Marc comes across corruption on his first trip to India, and in this essay, he explains the various practices that are intimately related to dishonesty or criminal activity to acquire illicit benefit.
Marc writes on the life and work of Confucius whose concepts remain influential to this day, particularly in China.
Marc provides a deeper look into the history of psychology: “Psychology today is the science of behaviour and mind and includes the study of conscious and unconscious phenomena, as well as feeling and thought.”
In this essay, Marc explores the meanings of intimate relationships people find themselves in and adds Osho’s insight to all relationships but in particular, the ultimate intimacy between master and disciple.
An essay by Marc about the oldest questions asked by mankind: who created the universe, why was the world created, is there a design?
An essay by Marc and Bhagawati on the famous American avant-garde novelist, poet, playwright and art collector, Gertrude Stein (February 3, 1874 – July 27, 1946).
In this essay, Marc explores responsibility and groupthink in the wake of the events in Rajneeshpuram, shown in the docuseries Wild Wild Country.
Marc looks at Billy Graham’s life, purpose and impact he had on former leading statesmen and many other followers – and also quotes what Osho says about him.
As meat consumption skyrockets, German writers and philosophers Peter Wohlleben and Richard David Precht insist that animals – and plants – have feelings, too, writes Antar Marc.
Marc’s rude awakening when he found out as a child that he was duped to believe in the existence of a Father in heaven.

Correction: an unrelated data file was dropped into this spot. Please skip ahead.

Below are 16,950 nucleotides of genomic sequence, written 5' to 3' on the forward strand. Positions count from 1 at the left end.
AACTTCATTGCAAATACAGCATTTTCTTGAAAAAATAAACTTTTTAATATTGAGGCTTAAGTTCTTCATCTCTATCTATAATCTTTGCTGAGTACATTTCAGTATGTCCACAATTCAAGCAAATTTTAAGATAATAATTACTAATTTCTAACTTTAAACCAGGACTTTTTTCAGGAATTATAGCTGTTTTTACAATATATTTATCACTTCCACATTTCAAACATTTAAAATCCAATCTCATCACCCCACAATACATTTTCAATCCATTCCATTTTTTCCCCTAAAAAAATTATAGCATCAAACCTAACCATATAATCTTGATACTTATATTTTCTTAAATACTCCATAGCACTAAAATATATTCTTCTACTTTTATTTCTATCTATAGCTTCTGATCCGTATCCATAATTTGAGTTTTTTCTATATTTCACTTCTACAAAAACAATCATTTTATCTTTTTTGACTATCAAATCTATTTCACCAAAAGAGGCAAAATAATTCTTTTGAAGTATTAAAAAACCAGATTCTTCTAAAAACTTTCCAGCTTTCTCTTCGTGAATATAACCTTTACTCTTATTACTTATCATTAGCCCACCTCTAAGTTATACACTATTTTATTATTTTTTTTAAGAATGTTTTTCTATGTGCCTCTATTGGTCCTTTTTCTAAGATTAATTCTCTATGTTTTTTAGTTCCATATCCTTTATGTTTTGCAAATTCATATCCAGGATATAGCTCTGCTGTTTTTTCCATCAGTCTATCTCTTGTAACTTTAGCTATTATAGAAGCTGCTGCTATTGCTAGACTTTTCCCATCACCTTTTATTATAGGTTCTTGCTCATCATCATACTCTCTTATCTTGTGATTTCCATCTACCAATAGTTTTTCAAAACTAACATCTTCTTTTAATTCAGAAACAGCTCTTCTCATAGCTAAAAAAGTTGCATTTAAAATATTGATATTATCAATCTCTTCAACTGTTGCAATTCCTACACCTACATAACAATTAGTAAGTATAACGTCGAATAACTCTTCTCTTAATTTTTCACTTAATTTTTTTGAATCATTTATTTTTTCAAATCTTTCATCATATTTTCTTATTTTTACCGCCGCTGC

The effect, that an echo chamber has, reinforces a person’s own present world view, making it seem more correct and more universally accepted than it really is, says Marc in his evaluation of yet another modern phenomenon.
In these times of fake news, gossip and chatter on Twitter and Facebook I am reminded of what Osho said on gossip in the ‘good old commune times’, writes Marc.
During most of my teens I considered myself a fairly thick-skinned, typical guy, writes Antar Marc in an essay about HSPs.
To be or not to be, to act or not to act, to re-act or not to re-act; those are questions for all of us. Marc delves into the topic of decision-making.
Marc explores two books by Yuval Noah Harari, who came to the conclusion that “Having raised humanity above the beastly level of survival struggles, we will now aim to upgrade humans into gods, and turn Homo sapiens into Homo deus.”
The halo is a universal symbol, having been depicted in various art forms for millenia. Marc has a look at the history and what Osho says about it.
Hermann Hesse was a German-born Swiss poet, novelist, and painter. His best-known works include Demian, Steppenwolf, Siddhartha, and The Glass Bead Game, each of which explores an individual’s search for authenticity, self-knowledge and spirituality.
Ludwig Josef Johann Wittgenstein (26 April 1889 – 29 April 1951) was an Austrian philosopher who worked primarily in logic, the philosophy of mathematics, the philosophy of mind, and the philosophy of language.
Jiddu Krishnamurti was an enlightened Indian speaker and writer on philosophical and spiritual subjects.
Marc states that although they never met, Heraclitus and Democritus are often linked together as the weeping and the laughing philosophers.
Marc points out how Greek philosopher and scientist Aristotle’s views about men and women influenced later Christian and Islamic thinkers.
Marc documents the little-known interactions between Greece and India 2,000 years ago: East meets West, West meets East.
Kaiyum reviews the collection of 21 articles by Marc that were previously published in Osho News (PDF file updated 14.2.17).
Flow is the mental state of operation in which a person performing an activity is fully immersed in a feeling of energized focus, full involvement, and enjoyment in the process of the activity.
Marc muses on the fact that Buddha has become a household name and that there is a need arising in people to connect to their inner world.
A new look at this psychological theory proposed by Abraham Maslow in his 1943 paper ‘A Theory of Human Motivation’
Theory X and Theory Y are theories of human motivation created and developed by Douglas McGregor at the MIT Sloan School of Management in the 1960s.